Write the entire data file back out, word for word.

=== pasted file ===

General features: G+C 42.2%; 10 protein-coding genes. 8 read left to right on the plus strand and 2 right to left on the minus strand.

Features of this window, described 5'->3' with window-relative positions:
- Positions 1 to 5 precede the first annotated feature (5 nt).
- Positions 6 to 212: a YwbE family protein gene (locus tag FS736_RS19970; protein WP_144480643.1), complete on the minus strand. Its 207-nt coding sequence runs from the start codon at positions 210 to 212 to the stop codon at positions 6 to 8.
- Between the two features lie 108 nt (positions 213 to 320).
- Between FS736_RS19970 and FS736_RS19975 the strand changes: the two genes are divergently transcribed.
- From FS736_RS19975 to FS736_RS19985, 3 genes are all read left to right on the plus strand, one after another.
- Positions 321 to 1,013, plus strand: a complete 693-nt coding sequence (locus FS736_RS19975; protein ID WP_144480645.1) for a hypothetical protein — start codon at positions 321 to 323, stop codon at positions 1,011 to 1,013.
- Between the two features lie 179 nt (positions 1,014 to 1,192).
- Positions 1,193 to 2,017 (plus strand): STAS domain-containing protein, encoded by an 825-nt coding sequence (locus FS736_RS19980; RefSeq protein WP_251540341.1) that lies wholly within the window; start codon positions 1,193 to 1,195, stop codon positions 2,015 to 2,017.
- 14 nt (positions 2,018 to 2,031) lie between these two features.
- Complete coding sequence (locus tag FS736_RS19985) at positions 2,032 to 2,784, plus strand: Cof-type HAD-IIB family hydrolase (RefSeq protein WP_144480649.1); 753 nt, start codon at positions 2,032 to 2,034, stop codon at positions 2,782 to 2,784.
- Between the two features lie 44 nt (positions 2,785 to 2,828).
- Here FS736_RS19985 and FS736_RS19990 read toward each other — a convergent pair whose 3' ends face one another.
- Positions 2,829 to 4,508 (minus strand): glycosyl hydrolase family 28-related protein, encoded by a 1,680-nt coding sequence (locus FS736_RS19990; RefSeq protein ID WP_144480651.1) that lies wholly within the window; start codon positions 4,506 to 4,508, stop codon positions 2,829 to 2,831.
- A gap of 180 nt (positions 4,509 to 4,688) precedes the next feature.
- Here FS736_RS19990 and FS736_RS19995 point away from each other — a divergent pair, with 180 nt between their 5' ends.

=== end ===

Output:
General features: G+C 42.2%; 10 protein-coding genes. 8 read left to right on the plus strand and 2 right to left on the minus strand.

Features of this window, described 5'->3' with window-relative positions:
- Positions 1 to 5 precede the first annotated feature (5 nt).
- Positions 6 to 212: a YwbE family protein gene (locus tag FS736_RS19970; protein WP_144480643.1), complete on the minus strand. Its 207-nt coding sequence runs from the start codon at positions 210 to 212 to the stop codon at positions 6 to 8.
- Between the two features lie 108 nt (positions 213 to 320).
- Between FS736_RS19970 and FS736_RS19975 the strand changes: the two genes are divergently transcribed.
- From FS736_RS19975 to FS736_RS19985, 3 genes are all read left to right on the plus strand, one after another.
- Positions 321 to 1,013, plus strand: a complete 693-nt coding sequence (locus FS736_RS19975; protein ID WP_144480645.1) for a hypothetical protein — start codon at positions 321 to 323, stop codon at positions 1,011 to 1,013.
- Between the two features lie 179 nt (positions 1,014 to 1,192).
- Positions 1,193 to 2,017 (plus strand): STAS domain-containing protein, encoded by an 825-nt coding sequence (locus FS736_RS19980; RefSeq protein WP_251540341.1) that lies wholly within the window; start codon positions 1,193 to 1,195, stop codon positions 2,015 to 2,017.
- 14 nt (positions 2,018 to 2,031) lie between these two features.
- Complete coding sequence (locus tag FS736_RS19985) at positions 2,032 to 2,784, plus strand: Cof-type HAD-IIB family hydrolase (RefSeq protein WP_144480649.1); 753 nt, start codon at positions 2,032 to 2,034, stop codon at positions 2,782 to 2,784.
- Between the two features lie 44 nt (positions 2,785 to 2,828).
- Here FS736_RS19985 and FS736_RS19990 read toward each other — a convergent pair whose 3' ends face one another.
- Positions 2,829 to 4,508 (minus strand): glycosyl hydrolase family 28-related protein, encoded by a 1,680-nt coding sequence (locus FS736_RS19990; RefSeq protein ID WP_144480651.1) that lies wholly within the window; start codon positions 4,506 to 4,508, stop codon positions 2,829 to 2,831.
- A gap of 180 nt (positions 4,509 to 4,688) precedes the next feature.
- Here FS736_RS19990 and FS736_RS19995 point away from each other — a divergent pair, with 180 nt between their 5' ends.